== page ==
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Congressman Says President Cursed, Hung Up on Him : Reagan Reported Angered by Gibe on Deficit

March 30, 1985|JACK NELSON | Times Washington Bureau Chief

WASHINGTON — President Reagan, usually cool and charming when lobbying members of Congress, exploded in anger and profanity at a Democratic congressional leader who refused to support the MX missile and chided the President about the federal budget deficit.

Rep. Bill Alexander (D-Ark.), the House majority's chief deputy whip, said that the incident "showed me a side of the President I've never seen on TV or even read about."

Alexander gave a detailed account in an interview Friday of his 15-minute telephone conversation with the President, which took place last Tuesday.

Treated as Confidential

The only White House comment in reply came from spokesman Larry Speakes, who said: "We've always treated presidential conversations as confidential." He also said: "It's disappointing when a member of Congress makes such a conversation public."

Another Reagan adviser, who asked not to be identified, said: "The President is one of the most even-tempered officials in government, but this guy (Alexander) would make the Pope cuss. I'm not confirming what Alexander said he said, but even the President has his limits when dealing with that kind of guy."

Reagan, who lobbied heavily and won two narrow victories in the House this week in votes authorizing production of 21 MX missiles, telephoned Alexander at his Capitol Hill office Tuesday and sought his support.

Alexander, who first mentioned the President's call in a speech on the House floor, said in the interview that the phone conversation was the first opportunity he had ever had to ask Reagan follow-up questions and that he decided to take advantage of it.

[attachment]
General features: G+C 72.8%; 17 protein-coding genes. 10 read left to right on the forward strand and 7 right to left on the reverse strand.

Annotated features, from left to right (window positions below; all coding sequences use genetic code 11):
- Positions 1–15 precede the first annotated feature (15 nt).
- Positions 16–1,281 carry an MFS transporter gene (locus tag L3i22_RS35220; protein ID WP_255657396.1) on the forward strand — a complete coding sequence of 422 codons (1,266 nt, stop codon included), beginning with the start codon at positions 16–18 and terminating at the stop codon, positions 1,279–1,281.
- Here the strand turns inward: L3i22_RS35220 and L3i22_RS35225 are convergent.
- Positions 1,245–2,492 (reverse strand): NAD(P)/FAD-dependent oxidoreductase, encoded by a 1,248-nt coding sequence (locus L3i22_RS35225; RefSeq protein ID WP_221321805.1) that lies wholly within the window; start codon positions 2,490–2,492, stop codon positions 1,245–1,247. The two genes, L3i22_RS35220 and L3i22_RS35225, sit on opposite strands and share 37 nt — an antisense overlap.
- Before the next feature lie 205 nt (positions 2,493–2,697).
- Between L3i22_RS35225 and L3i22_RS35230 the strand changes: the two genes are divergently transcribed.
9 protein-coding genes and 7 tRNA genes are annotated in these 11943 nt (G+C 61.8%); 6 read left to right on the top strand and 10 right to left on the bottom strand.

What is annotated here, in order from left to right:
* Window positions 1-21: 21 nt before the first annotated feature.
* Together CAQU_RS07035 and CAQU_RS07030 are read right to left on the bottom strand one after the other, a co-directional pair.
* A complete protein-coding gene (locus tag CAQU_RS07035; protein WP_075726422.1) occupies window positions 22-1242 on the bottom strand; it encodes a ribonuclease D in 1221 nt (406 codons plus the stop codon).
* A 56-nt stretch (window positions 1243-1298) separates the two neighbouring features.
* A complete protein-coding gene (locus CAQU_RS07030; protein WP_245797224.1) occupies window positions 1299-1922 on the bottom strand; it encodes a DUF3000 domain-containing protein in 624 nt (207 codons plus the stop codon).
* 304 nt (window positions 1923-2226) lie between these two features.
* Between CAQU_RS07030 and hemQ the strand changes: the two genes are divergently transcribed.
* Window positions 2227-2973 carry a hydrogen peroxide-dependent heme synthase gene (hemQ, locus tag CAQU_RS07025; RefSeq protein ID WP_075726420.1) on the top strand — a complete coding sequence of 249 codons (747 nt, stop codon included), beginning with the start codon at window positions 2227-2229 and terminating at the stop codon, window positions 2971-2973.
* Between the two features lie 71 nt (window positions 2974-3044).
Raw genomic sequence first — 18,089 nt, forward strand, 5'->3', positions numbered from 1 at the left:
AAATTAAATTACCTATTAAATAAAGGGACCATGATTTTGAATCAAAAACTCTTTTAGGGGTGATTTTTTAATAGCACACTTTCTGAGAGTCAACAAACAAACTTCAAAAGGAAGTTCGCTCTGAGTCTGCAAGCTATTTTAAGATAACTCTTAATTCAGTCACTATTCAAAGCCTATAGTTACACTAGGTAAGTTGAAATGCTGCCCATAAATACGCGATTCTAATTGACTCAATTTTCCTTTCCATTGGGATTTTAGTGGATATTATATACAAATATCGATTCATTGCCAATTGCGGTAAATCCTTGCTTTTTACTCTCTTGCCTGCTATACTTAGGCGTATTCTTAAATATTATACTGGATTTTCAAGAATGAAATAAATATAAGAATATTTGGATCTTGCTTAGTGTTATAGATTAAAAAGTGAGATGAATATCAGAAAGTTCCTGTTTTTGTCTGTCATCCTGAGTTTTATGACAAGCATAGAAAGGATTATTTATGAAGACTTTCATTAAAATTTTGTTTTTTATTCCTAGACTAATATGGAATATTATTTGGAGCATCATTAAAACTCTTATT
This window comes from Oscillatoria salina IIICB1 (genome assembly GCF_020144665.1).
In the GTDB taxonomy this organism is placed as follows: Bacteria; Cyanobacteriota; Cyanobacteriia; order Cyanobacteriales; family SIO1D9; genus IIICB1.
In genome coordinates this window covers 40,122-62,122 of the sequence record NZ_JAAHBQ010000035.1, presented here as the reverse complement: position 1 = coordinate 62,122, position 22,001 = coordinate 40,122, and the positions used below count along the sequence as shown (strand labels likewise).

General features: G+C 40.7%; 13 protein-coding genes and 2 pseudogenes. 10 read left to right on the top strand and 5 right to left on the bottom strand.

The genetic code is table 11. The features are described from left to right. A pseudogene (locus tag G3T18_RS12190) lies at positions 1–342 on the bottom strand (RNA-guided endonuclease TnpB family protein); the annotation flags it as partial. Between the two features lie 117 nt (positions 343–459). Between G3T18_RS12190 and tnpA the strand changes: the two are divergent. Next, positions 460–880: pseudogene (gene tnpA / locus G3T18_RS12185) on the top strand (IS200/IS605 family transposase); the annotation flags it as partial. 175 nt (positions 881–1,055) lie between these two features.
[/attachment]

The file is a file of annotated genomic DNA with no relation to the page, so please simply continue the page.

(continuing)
Corrected Reagan on Deficit

Alexander said that he argued that production of the MX would add to the growing federal deficit and "explained" to Reagan that he believed the President had been wrong in saying that there was no relation between the deficit and military spending.

"I said the deficit had helped cause a depression in farm country and unemployment in textile and shoe manufacturing in my district," Alexander said. "And then I said: 'By the way, Mr. President, I've heard you speak of the need for a balanced budget. The question eating at me--and I've been wanting to ask you, if you are for a balanced budget, why don't you submit one?'

"There was a long pause, and then he acted enraged--or angry--and used profanity. He said, 'This is the most hypocritical question that's ever been asked.'

"And I said: 'That's the most reasonable question that the American people want to ask. Why don't you submit a balanced budget?'

'Can't Do It in Year'

"He said, 'You can't do it in one year.' And I said, 'You've got four years, and when you leave Washington and return to California by 1988, by your own figures you will leave the American people with a $185-billion deficit.' "

The President, Alexander added, "finally said, 'I haven't got all day to argue with you, goodby,' " and hung up.

Alexander said that he considered the conversation to be "in the public domain."

"I don't mind talking about the substance of the conversation," he said. "But I think it would be a cheap shot to say exactly what the profanity was."

The congressman characterized the profanity as "locker-room language."

There could be a sequel to their conversation, Alexander said, because Reagan will be making his regular Saturday radio address to the nation today, and he (Alexander) has coincidentally been selected by the Democrats to respond.

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